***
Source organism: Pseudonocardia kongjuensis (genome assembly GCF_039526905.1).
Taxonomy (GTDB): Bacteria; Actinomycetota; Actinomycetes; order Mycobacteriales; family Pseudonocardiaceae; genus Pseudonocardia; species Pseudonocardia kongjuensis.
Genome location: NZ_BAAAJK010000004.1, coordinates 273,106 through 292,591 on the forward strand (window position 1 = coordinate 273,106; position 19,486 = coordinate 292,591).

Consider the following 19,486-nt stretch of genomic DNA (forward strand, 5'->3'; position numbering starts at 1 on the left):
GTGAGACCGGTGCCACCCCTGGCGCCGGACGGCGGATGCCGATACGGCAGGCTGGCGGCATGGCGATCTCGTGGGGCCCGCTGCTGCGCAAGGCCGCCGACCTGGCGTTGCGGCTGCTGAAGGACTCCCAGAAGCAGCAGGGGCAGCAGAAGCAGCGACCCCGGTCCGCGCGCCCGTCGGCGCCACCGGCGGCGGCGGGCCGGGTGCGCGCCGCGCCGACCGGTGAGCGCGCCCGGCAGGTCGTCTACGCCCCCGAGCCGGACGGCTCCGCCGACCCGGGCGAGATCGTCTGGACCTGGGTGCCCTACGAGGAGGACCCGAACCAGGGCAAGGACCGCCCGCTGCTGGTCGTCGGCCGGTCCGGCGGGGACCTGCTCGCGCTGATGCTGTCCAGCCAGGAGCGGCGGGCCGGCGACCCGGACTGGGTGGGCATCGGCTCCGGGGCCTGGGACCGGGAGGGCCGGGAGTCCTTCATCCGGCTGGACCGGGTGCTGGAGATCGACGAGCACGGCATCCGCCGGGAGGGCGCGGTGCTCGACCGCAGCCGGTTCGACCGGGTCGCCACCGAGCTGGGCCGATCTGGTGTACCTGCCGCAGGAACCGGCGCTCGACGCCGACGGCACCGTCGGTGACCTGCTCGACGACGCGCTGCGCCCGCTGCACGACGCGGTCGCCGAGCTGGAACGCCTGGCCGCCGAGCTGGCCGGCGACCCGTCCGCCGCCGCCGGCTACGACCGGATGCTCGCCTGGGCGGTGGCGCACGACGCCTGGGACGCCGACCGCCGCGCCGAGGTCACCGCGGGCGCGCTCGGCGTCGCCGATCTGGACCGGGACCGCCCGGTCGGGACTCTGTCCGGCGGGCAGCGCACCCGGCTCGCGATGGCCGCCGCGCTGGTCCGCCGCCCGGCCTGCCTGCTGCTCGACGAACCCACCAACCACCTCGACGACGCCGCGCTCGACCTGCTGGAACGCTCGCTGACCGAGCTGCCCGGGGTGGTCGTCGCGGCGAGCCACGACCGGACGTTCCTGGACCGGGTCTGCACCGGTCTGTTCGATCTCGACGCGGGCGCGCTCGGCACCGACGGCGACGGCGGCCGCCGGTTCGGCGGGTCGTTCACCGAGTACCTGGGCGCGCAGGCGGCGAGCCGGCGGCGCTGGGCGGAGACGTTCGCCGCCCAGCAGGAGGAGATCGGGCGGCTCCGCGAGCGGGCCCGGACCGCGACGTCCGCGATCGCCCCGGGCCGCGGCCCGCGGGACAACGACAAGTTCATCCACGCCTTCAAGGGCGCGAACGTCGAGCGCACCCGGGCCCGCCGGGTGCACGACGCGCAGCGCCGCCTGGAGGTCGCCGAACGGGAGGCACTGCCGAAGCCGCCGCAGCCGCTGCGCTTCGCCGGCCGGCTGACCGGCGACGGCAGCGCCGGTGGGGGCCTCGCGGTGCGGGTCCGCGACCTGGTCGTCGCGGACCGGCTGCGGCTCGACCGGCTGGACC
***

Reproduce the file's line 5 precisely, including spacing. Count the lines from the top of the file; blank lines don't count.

GTGAGACCGGTGCCACCCCTGGCGCCGGACGGCGGATGCCGATACGGCAGGCTGGCGGCATGGCGATCTCGTGGGGCCCGCTGCTGCGCAAGGCCGCCGACCTGGCGTTGCGGCTGCTGAAGGACTCCCAGAAGCAGCAGGGGCAGCAGAAGCAGCGACCCCGGTCCGCGCGCCCGTCGGCGCCACCGGCGGCGGCGGGCCGGGTGCGCGCCGCGCCGACCGGTGAGCGCGCCCGGCAGGTCGTCTACGCCCCCGAGCCGGACGGCTCCGCCGACCCGGGCGAGATCGTCTGGACCTGGGTGCCCTACGAGGAGGACCCGAACCAGGGCAAGGACCGCCCGCTGCTGGTCGTCGGCCGGTCCGGCGGGGACCTGCTCGCGCTGATGCTGTCCAGCCAGGAGCGGCGGGCCGGCGACCCGGACTGGGTGGGCATCGGCTCCGGGGCCTGGGACCGGGAGGGCCGGGAGTCCTTCATCCGGCTGGACCGGGTGCTGGAGATCGACGAGCACGGCATCCGCCGGGAGGGCGCGGTGCTCGACCGCAGCCGGTTCGACCGGGTCGCCACCGAGCTGGGCCGATCTGGTGTACCTGCCGCAGGAACCGGCGCTCGACGCCGACGGCACCGTCGGTGACCTGCTCGACGACGCGCTGCGCCCGCTGCACGACGCGGTCGCCGAGCTGGAACGCCTGGCCGCCGAGCTGGCCGGCGACCCGTCCGCCGCCGCCGGCTACGACCGGATGCTCGCCTGGGCGGTGGCGCACGACGCCTGGGACGCCGACCGCCGCGCCGAGGTCACCGCGGGCGCGCTCGGCGTCGCCGATCTGGACCGGGACCGCCCGGTCGGGACTCTGTCCGGCGGGCAGCGCACCCGGCTCGCGATGGCCGCCGCGCTGGTCCGCCGCCCGGCCTGCCTGCTGCTCGACGAACCCACCAACCACCTCGACGACGCCGCGCTCGACCTGCTGGAACGCTCGCTGACCGAGCTGCCCGGGGTGGTCGTCGCGGCGAGCCACGACCGGACGTTCCTGGACCGGGTCTGCACCGGTCTGTTCGATCTCGACGCGGGCGCGCTCGGCACCGACGGCGACGGCGGCCGCCGGTTCGGCGGGTCGTTCACCGAGTACCTGGGCGCGCAGGCGGCGAGCCGGCGGCGCTGGGCGGAGACGTTCGCCGCCCAGCAGGAGGAGATCGGGCGGCTCCGCGAGCGGGCCCGGACCGCGACGTCCGCGATCGCCCCGGGCCGCGGCCCGCGGGACAACGACAAGTTCATCCACGCCTTCAAGGGCGCGAACGTCGAGCGCACCCGGGCCCGCCGGGTGCACGACGCGCAGCGCCGCCTGGAGGTCGCCGAACGGGAGGCACTGCCGAAGCCGCCGCAGCCGCTGCGCTTCGCCGGCCGGCTGACCGGCGACGGCAGCGCCGGTGGGGGCCTCGCGGTGCGGGTCCGCGACCTGGTCGTCGCGGACCGGCTGCGGCTCGACCGGCTGGACC